Turner Slashes Ad Partners; Vungle CEO Fired Following Arrest

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Chopping Block

Sell-side consolidation is real. Take Turner Broadcasting, which spent the past year whittling its SSP, ad exchange and ad network vendors from 30 to six. Its tech consolidation wasn’t about reducing vendor fees. Rather, it’s improved data and ad campaign integration across Turner’s properties, says Turner EVP Amit Chaturvedi. “Last year was about deploying header bidding across display,” Chaturvedi tells Digiday. “This year is about shrinking the [ad tech] footprint and doing more with fewer people.” More at Digiday.

Vungle CEO Arrested, Fired

Vungle’s board fired CEO Zain Jaffer after his arrest on charges that include sexual abuse of his 3-year-old son and assault. The company said in a statement, “While these are only preliminary charges, they are obviously so serious that it led to the immediate removal of Mr. Jaffer from any operational responsibility at the company. The company stressed that this matter has nothing to do with Mr. Jaffer’s former role at the company.” Vungle COO Rick Tallman has taken the reins at the mobile video ad platform, but controlling the damage from allegations of such horrendous acts may not be so easy. More at Forbes.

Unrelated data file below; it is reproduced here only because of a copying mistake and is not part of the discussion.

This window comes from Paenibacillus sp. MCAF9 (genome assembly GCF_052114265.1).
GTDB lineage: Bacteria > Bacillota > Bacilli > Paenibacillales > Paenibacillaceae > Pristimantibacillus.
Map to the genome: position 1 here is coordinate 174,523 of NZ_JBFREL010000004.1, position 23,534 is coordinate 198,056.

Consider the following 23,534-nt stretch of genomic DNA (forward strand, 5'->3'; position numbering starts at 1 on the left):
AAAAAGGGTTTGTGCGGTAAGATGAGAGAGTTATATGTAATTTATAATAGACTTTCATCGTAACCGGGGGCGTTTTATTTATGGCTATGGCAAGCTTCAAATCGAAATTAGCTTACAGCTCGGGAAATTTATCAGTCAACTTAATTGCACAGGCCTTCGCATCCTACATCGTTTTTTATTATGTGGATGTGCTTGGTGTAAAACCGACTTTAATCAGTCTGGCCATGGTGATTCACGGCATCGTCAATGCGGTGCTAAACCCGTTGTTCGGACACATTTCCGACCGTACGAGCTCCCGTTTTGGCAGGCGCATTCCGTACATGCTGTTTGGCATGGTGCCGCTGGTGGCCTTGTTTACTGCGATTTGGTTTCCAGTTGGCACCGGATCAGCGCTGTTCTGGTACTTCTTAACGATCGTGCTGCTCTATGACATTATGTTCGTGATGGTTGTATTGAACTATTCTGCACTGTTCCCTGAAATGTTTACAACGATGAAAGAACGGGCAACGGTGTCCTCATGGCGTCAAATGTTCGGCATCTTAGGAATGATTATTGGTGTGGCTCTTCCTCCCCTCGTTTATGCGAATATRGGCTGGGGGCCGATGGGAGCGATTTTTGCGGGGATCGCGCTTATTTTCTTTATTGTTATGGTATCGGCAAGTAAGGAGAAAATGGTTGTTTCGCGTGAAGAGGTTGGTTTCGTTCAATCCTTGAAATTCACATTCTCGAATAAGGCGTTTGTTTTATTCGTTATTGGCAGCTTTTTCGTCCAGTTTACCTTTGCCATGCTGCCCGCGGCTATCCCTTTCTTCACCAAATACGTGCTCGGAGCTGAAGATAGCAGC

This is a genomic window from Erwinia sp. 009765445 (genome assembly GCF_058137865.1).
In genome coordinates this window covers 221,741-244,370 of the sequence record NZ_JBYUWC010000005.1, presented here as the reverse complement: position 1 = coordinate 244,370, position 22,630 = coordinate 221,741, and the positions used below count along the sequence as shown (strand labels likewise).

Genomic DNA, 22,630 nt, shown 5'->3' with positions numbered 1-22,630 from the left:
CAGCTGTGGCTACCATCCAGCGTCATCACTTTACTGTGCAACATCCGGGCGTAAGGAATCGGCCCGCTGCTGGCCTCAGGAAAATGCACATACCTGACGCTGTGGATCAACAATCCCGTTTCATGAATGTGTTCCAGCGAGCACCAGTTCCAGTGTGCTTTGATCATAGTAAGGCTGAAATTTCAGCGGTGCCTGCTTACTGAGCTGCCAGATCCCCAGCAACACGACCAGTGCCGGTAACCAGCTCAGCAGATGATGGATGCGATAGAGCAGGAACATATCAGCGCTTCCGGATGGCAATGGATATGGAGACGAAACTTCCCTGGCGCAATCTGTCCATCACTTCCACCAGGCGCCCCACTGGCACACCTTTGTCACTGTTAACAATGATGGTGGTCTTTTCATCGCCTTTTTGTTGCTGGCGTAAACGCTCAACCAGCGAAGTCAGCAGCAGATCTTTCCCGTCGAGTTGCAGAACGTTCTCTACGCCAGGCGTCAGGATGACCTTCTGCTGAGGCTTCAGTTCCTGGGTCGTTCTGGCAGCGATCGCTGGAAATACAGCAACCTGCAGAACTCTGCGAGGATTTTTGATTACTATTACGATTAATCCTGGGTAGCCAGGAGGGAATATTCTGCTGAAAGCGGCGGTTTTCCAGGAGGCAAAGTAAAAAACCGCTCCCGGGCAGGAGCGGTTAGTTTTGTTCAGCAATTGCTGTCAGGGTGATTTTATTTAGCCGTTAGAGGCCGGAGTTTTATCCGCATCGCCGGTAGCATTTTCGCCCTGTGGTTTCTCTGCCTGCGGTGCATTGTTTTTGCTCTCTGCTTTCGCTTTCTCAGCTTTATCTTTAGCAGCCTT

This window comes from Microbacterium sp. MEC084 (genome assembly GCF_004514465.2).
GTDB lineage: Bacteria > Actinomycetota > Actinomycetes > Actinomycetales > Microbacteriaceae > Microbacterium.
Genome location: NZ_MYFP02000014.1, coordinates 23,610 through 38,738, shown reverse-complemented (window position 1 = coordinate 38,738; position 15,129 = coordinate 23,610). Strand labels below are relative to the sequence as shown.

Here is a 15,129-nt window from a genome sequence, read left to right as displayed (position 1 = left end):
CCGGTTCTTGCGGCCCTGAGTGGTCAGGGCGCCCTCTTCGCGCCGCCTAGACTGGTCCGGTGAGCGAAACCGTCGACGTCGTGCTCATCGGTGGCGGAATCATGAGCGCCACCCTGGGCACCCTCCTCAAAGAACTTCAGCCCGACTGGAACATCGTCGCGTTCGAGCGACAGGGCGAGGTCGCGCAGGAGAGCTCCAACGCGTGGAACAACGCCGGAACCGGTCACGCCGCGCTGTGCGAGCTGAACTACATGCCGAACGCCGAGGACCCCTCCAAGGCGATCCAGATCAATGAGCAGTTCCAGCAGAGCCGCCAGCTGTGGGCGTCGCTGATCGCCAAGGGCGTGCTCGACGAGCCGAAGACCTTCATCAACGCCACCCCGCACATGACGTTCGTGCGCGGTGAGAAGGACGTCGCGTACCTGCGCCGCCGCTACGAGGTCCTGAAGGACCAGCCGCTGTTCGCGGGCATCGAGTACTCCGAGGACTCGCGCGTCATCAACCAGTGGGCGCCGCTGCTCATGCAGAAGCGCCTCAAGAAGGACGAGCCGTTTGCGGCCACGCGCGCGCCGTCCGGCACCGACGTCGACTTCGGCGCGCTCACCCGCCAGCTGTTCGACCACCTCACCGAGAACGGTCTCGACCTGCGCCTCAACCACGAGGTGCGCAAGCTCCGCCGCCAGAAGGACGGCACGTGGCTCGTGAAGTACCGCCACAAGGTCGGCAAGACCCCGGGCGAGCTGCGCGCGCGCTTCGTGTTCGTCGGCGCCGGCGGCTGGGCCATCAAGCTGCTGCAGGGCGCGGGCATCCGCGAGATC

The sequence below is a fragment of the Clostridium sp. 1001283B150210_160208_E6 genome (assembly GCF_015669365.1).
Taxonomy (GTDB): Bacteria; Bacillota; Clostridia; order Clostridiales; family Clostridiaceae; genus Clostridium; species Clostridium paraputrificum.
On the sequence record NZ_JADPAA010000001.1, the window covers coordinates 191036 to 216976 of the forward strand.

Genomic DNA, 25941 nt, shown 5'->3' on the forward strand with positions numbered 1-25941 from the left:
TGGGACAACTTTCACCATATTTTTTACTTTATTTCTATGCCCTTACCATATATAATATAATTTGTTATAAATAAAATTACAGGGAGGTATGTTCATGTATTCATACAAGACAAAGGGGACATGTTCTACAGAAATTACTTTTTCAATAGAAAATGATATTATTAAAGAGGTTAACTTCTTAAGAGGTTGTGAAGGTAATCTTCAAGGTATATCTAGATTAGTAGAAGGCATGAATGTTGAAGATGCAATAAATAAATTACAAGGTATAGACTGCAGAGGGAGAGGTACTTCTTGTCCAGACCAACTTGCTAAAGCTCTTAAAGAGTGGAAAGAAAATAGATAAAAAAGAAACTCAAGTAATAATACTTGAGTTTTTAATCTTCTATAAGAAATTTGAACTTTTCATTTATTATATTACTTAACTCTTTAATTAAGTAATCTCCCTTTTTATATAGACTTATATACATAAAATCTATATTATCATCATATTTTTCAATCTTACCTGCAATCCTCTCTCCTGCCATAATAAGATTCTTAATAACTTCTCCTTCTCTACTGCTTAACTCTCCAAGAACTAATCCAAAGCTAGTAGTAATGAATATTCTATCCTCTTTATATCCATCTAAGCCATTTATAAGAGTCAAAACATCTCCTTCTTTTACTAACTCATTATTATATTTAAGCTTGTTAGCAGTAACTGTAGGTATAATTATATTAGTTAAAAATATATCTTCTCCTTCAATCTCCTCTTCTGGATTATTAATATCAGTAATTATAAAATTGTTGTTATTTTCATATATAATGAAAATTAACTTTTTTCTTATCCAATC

Breaking News

Facebook is already alienating some publishers with the terms of its new Instant Articles paywall policy (blog post). The feature guarantees Facebook users at least 10 free articles on the platform per month before redirecting to a paywall on a publisher’s site. It’s a long-asked-for update, but publishers are cranky because Facebook isn’t sharing data on readers of the free articles. Publishers like The Boston Globe, The Washington Post and The Economist are taking part in a trial run while the Wall Street Journal, Financial Times and The New York Times are holding back. “Ten free articles is quite a lot,” an anonymous WSJ exec told Reuters. “It’s more about the data and around remaining in control of our membership strategy.” More.

The Apple Triple-Tithe

Recode picks up the Facebook story too, noting that publisher grumblings aside, Apple could be the biggest barrier for the initiative.The goal for Facebook’s paywall feature is to drive news subscription sign-ups. But Apple won’t allow the subscription to go through for iOS users if it doesn’t get its 30% cut, same as it would for other App Store subscription products or app revenue. Facebook wants the pub to receive everything. The two companies have been at an impasse for months, reports Peter Kafka, but it’s a big drag on Facebook’s ability to generate news subscriptions. Android has a huge user base, but iOS owners spend and are way more likely to sign up for monthly payment plans. More.

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